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Intensity of sexual selection along the anisogamy–isogamy continuum

Naturevolume 441pages742745 (2006) | Download Citation

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Abstract

Research into the evolution of giant sperm has uncovered a paradox within the foundations of sexual selection theory. Postcopulatory sexual selection on males (that is, sperm competition and cryptic female choice) can lead to decreased sperm numbers by favouring the production of larger sperm1. However, a decline in sperm numbers is predicted to weaken selection on males and increase selection on females2,3. As isogamy is approached (that is, as investment per gamete by males approaches that by females), sperm become less abundant, ova become relatively less rare, and competition between males for fertilization success is predicted to weaken. Sexual selection for longer sperm, therefore, is expected to be self limiting. Here we examine this paradox in Drosophila along the anisogamy–isogamy continuum using intraspecific experimental evolution techniques and interspecific comparative techniques. Our results confirm the big-sperm paradox by showing that the sex difference in sexual selection gradients4 decreases as sperm size increases. However, a resolution to the paradox is provided when this finding is interpreted in concert with the ‘opportunity for selection’ and the ‘opportunity for sexual selection’5,6. Furthermore, we show that most of the variation in measures of selection intensity is explained by sperm length and relative investment in sperm production.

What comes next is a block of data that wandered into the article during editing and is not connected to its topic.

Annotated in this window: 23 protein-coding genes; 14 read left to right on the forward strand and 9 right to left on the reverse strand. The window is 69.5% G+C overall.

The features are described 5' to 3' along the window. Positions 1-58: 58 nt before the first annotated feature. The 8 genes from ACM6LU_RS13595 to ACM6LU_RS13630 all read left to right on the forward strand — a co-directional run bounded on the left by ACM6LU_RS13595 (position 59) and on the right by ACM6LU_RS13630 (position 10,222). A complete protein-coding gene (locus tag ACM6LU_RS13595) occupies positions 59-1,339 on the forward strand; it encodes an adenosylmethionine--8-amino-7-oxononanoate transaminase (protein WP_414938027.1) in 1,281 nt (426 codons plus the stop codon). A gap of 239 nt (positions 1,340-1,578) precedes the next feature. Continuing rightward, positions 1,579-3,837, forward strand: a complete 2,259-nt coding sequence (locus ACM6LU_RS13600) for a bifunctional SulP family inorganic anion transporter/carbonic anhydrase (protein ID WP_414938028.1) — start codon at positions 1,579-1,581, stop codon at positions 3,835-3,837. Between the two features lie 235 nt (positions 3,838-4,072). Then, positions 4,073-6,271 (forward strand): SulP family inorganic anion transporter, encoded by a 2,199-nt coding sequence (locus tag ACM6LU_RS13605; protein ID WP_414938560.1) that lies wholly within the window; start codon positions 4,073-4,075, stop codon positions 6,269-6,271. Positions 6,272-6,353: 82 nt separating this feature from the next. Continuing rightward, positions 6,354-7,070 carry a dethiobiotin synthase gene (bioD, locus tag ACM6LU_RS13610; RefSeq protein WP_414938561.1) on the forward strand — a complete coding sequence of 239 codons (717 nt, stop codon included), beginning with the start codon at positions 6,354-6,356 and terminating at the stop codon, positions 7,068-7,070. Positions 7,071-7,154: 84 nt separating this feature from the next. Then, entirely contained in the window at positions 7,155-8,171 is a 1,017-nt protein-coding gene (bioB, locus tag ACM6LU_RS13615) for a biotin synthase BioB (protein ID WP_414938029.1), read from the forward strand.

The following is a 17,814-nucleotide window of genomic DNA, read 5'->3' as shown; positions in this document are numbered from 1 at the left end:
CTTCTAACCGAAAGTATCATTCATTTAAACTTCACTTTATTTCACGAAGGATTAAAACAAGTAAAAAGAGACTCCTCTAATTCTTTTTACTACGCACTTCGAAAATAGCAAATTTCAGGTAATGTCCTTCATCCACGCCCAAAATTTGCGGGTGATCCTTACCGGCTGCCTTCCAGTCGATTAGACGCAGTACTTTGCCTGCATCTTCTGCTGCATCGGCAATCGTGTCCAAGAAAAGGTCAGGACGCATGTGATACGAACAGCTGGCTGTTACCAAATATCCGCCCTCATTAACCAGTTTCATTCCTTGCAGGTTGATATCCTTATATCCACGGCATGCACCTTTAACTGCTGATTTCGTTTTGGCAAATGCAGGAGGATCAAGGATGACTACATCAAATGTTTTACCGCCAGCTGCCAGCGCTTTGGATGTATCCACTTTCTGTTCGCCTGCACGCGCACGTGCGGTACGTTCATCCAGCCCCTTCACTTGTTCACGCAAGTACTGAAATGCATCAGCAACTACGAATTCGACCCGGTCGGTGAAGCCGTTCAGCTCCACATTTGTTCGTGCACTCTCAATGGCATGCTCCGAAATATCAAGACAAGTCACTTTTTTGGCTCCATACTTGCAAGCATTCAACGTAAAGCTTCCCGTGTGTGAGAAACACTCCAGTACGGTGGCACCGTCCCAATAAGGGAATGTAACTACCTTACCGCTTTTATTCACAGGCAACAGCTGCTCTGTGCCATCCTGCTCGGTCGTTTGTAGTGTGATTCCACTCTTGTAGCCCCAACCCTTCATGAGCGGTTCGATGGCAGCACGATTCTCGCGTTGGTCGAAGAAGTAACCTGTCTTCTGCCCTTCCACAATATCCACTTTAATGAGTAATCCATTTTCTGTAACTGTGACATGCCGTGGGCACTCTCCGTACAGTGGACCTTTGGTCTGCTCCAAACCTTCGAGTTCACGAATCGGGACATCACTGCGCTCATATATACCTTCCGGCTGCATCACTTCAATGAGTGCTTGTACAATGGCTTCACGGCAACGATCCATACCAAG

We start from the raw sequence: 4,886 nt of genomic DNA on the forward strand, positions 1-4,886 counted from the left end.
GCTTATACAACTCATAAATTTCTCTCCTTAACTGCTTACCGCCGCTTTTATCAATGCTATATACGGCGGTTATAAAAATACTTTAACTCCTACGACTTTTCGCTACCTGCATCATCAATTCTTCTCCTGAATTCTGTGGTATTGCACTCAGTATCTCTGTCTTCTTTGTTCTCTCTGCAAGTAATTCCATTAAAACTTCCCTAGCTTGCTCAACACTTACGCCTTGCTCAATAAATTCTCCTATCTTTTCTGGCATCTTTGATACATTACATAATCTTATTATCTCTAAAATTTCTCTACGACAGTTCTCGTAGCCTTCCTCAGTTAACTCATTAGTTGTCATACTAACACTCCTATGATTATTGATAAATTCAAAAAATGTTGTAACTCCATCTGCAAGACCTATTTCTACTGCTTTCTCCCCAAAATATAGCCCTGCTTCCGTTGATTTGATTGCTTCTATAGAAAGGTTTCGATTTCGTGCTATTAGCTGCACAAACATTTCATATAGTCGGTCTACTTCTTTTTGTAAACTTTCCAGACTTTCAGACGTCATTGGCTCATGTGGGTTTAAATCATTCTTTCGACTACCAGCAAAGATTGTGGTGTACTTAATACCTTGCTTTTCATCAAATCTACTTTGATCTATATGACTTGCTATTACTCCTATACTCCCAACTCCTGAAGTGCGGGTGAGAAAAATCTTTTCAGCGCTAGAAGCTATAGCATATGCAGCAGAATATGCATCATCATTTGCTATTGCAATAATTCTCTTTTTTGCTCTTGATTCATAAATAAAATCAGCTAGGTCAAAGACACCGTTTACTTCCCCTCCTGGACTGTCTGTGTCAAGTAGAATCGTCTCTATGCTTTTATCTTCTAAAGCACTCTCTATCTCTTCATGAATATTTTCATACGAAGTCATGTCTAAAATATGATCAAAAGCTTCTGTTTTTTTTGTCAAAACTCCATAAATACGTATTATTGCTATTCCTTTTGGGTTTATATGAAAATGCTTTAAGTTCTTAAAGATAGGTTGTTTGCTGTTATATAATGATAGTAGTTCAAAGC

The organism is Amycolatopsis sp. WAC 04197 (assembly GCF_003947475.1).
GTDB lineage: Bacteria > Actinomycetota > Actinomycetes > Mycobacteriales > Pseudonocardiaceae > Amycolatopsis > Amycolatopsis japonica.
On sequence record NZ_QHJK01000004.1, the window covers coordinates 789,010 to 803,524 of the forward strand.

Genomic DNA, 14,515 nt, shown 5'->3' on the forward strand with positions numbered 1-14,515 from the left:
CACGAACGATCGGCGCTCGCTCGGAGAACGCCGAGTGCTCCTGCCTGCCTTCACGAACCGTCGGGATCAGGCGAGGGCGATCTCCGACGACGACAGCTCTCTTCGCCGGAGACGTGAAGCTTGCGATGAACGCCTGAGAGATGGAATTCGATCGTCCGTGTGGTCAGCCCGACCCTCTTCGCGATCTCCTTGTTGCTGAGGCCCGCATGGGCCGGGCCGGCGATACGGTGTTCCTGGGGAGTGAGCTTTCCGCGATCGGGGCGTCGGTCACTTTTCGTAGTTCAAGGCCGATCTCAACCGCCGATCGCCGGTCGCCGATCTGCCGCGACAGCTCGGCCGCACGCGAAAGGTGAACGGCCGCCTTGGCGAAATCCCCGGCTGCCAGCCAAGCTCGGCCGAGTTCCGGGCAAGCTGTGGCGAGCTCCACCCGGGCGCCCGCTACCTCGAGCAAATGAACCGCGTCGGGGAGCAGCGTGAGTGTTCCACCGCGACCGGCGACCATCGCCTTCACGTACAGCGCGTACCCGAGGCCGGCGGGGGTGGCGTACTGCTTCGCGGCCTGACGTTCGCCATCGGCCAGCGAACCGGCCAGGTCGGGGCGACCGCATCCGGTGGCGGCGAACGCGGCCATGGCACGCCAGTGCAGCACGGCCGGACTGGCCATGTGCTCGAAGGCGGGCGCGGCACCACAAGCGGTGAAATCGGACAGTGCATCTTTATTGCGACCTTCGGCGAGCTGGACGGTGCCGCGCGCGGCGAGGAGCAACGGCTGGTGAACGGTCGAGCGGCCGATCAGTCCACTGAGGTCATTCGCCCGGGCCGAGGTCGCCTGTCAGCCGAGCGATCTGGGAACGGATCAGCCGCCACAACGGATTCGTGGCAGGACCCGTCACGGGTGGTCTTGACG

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Acknowledgements

We thank R. Dallai for contributing the scanning electron micrographs of Drosophila bifurca for Fig. 1, W. T. Starmer for statistical advice, B. A. Byrnes for technical assistance, W. J. Etges for directions to the D. bifurca collection site in Mexico, and C. Hubbell and SUNY Upstate Medical University for providing access to the gamma irradiator. We are also indebted to S. M. Shuster, M. J. Wade, S. J. Arnold, M. Kirkpatrick, G. A. Parker, R. Lande, R. A. Schmedicke, L. L. Wolf, W. T. Starmer, W. D. Brown, J. A. C. Uy and G. T. Miller for discussion of our data and/or comments on an earlier draft of this manuscript. This work was supported by a National Science Foundation Grant to S.P. and A.B.

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  1. Department of Biology, Syracuse University, Syracuse, New York, 13244-1270, USA

    • Adam Bjork
    •  & Scott Pitnick

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Reprints and permissions information is available at npg.nature.com/reprintsandpermissions. The authors declare no competing financial interests.

Corresponding author

Correspondence to Adam Bjork.

Supplementary information

  1. Supplementary Table 1

    Summary of the slopes of the sexual selection gradients presented in Figure 2. (PDF 40 kb)

  2. Supplementary Methods

    Full description of methods and analyses used in this study. (PDF 66 kb)

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https://doi.org/10.1038/nature04683

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